# Finding all cycles of a certain length in a graph

Hello,

I'm looking for a formula or algorithm to find the number of cycles of a certain length $k$ in a graph.

I know that $(A^k)_{ii}$ gives me the number of cycles from vertex $i$ to itself ($A$ is the adjacency matrix), but these are cycles that might contain the same vertex twice.

I have to tried to devise some sort of a recurrence formula but to no avail.

Thanks!

• Can't you do some inclusion/exclusion if you know every cycle length? Aug 13, 2010 at 11:58

Is your graph topologically planar or non-planar, weighted or unweighted, directed or undirected? Do you want an algorithm and/or a formula/bound?

For bounds on planar graphs, see Alt et al. On the number of simple cycles in planar graphs

For an algorithm, see the following paper. It incrementally builds k-cycles from (k-1)-cycles and (k-1)-paths without going through the rigourous task of computing the cycle space for the entire graph. It also handles duplicate avoidance.

If you consider only simple cycles (every vertex visited at most once) then this problem is NP-complete, so no polynomial (in $|G|$ and $k$) algorithm is known.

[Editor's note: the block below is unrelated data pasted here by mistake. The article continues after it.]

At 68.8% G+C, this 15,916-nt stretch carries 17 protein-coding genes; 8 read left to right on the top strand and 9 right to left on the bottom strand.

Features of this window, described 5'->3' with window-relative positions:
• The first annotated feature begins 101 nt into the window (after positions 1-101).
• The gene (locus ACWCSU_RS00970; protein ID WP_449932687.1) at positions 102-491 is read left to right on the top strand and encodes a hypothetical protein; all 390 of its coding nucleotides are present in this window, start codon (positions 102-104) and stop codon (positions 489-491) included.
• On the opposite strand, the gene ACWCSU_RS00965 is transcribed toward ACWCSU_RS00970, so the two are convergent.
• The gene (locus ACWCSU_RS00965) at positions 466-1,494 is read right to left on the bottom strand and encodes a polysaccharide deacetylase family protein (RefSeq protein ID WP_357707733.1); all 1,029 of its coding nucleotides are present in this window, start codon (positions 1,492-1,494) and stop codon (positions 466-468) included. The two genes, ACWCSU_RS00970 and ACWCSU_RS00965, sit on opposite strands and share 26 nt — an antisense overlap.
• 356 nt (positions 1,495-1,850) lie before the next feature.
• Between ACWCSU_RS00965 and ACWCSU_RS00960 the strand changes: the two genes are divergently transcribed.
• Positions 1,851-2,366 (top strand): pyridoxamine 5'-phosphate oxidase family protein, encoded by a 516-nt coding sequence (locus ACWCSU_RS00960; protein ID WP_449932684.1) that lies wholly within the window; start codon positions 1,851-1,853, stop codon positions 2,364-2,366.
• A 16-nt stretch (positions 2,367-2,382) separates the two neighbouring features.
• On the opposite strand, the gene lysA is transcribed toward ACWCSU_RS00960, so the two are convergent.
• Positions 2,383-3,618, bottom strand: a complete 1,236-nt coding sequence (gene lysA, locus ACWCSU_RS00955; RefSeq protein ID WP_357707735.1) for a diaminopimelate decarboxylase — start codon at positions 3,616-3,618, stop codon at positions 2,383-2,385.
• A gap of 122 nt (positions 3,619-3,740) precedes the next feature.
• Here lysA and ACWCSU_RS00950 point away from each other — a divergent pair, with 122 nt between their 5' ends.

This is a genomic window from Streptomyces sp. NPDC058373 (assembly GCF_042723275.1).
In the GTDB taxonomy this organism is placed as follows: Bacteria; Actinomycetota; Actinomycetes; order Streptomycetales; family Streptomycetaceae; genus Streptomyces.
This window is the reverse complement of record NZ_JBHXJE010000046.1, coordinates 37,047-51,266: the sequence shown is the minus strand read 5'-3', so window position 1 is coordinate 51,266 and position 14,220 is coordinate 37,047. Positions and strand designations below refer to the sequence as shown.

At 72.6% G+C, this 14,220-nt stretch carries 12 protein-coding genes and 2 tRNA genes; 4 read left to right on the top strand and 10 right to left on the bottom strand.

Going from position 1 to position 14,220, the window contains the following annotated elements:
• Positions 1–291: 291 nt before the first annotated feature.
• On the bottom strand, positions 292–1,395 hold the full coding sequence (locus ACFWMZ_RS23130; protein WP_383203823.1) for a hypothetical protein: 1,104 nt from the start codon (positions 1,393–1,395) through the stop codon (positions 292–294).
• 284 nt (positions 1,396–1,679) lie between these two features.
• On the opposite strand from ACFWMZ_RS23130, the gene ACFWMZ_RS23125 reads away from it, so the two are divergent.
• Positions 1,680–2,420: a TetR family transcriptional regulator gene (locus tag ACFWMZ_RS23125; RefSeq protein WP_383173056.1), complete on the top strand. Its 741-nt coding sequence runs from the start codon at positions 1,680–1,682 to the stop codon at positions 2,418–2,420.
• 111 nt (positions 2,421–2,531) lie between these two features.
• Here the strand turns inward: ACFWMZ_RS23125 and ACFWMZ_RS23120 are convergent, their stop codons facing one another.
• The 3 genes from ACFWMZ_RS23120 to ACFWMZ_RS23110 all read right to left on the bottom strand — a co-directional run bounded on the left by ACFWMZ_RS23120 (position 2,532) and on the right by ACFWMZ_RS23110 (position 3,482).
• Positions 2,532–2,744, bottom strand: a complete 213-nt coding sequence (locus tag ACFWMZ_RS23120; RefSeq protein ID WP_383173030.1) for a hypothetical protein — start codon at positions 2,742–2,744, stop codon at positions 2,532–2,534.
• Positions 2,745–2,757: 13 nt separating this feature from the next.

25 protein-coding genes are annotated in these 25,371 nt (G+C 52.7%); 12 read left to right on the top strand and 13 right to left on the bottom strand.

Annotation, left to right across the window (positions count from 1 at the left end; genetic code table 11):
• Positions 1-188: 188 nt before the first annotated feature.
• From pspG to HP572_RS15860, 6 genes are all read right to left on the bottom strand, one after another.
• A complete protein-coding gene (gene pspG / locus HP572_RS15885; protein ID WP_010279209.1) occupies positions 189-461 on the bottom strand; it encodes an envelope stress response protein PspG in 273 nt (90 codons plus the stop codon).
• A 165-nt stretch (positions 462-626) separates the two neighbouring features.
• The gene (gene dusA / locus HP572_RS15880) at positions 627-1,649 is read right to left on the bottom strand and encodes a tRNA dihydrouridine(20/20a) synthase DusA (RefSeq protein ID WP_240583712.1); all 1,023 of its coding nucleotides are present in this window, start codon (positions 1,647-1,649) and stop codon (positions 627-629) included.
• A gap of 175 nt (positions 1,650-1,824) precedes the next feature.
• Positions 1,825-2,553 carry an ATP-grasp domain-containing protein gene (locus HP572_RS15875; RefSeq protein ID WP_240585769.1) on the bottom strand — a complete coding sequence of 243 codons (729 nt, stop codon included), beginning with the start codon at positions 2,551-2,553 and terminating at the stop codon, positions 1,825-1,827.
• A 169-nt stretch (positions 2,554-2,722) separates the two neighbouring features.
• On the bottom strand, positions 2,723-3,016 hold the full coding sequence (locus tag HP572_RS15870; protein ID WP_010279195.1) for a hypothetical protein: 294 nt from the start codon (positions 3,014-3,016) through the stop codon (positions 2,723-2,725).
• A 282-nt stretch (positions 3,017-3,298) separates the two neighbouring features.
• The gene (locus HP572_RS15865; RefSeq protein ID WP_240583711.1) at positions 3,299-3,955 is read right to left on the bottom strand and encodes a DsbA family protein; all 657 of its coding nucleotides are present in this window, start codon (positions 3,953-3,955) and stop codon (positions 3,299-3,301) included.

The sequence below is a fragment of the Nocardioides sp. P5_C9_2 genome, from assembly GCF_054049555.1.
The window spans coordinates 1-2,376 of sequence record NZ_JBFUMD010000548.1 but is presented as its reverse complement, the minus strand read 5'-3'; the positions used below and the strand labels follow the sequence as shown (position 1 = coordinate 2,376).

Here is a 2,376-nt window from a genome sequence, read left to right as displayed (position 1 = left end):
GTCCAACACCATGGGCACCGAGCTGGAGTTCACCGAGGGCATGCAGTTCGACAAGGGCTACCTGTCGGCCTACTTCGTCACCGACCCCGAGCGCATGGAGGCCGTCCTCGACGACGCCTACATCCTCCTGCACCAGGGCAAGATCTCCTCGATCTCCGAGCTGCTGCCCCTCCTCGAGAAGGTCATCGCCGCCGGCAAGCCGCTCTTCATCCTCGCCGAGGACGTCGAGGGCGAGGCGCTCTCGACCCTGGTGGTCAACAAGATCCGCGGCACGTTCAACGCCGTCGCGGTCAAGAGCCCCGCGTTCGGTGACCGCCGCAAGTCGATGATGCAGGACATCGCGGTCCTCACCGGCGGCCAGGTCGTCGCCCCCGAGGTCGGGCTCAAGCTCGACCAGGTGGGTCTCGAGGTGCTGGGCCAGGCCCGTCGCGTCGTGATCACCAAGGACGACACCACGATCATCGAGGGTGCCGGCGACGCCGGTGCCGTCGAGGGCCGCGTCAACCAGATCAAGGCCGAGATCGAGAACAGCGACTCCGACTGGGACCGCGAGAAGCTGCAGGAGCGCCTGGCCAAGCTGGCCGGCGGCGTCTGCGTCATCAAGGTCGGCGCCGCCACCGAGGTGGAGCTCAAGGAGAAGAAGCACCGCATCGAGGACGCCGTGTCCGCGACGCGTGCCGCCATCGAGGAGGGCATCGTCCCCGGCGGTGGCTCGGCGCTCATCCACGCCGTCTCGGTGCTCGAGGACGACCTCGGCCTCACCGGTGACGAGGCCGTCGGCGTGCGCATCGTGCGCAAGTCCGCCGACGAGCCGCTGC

If non-polynomial algorithms are ok, you can use dynamic programming algorithm with complexity $O(\sum_{i=0}^{i\le k}\binom{n}{i}n^2)$. This algorithm calculates for every subset $S$ of at most $k$ vertices and every vertex $v \in S$ from this subset the number of paths that goes through all vertices from $S$ and has $v$ as the last vertex.

• Is this algorithm better than enumerating the $k$-tuples of vertices and seeing if they are the vertices of a cycles in the given order? Aug 13, 2010 at 9:18
• The number of $k$-tuples with distinct elements is $\frac{n!}{(n-k)!}$ which for big $k$ is much more than the number of subsets with at most $k$ elements. For example if $n=k$ then this algorithm works in time $O(n^2 2^n)$ and enumerating algorithm in time $O(n!)$. Aug 13, 2010 at 9:36
• I see where our discrepancies lie: I had interpreted the question as fixing a certain value of k, whereas you are not doing this. For a fixed value of k, enumerating k-tuples seems to have complexity $O(\binom{n}{k})=O(n^k)$. Aug 13, 2010 at 9:40
• Yes, if $k$ is fixed and we are interested only how time complexity depends on $n$ then both algorithms have the same complexity. They actually differ by a factor of $k!$. Aug 13, 2010 at 9:50